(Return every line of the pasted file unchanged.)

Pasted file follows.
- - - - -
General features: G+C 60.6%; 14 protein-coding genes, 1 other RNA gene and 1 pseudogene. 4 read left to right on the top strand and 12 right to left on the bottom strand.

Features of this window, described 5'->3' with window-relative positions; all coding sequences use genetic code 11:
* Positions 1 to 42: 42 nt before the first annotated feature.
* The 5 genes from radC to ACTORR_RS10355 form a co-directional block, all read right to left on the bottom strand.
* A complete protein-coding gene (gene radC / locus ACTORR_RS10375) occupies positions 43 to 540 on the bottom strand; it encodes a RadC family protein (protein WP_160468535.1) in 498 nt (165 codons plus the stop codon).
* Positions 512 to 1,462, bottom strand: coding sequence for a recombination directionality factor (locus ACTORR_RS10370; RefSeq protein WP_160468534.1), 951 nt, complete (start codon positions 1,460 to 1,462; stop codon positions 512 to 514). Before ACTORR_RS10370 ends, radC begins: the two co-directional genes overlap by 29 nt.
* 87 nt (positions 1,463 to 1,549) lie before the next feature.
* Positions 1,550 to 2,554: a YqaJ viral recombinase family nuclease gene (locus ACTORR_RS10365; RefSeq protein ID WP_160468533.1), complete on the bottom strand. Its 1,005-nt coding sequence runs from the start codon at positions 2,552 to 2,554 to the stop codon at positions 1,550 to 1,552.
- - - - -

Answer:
General features: G+C 60.6%; 14 protein-coding genes, 1 other RNA gene and 1 pseudogene. 4 read left to right on the top strand and 12 right to left on the bottom strand.

Features of this window, described 5'->3' with window-relative positions; all coding sequences use genetic code 11:
* Positions 1 to 42: 42 nt before the first annotated feature.
* The 5 genes from radC to ACTORR_RS10355 form a co-directional block, all read right to left on the bottom strand.
* A complete protein-coding gene (gene radC / locus ACTORR_RS10375) occupies positions 43 to 540 on the bottom strand; it encodes a RadC family protein (protein WP_160468535.1) in 498 nt (165 codons plus the stop codon).
* Positions 512 to 1,462, bottom strand: coding sequence for a recombination directionality factor (locus ACTORR_RS10370; RefSeq protein WP_160468534.1), 951 nt, complete (start codon positions 1,460 to 1,462; stop codon positions 512 to 514). Before ACTORR_RS10370 ends, radC begins: the two co-directional genes overlap by 29 nt.
* 87 nt (positions 1,463 to 1,549) lie before the next feature.
* Positions 1,550 to 2,554: a YqaJ viral recombinase family nuclease gene (locus ACTORR_RS10365; RefSeq protein ID WP_160468533.1), complete on the bottom strand. Its 1,005-nt coding sequence runs from the start codon at positions 2,552 to 2,554 to the stop codon at positions 1,550 to 1,552.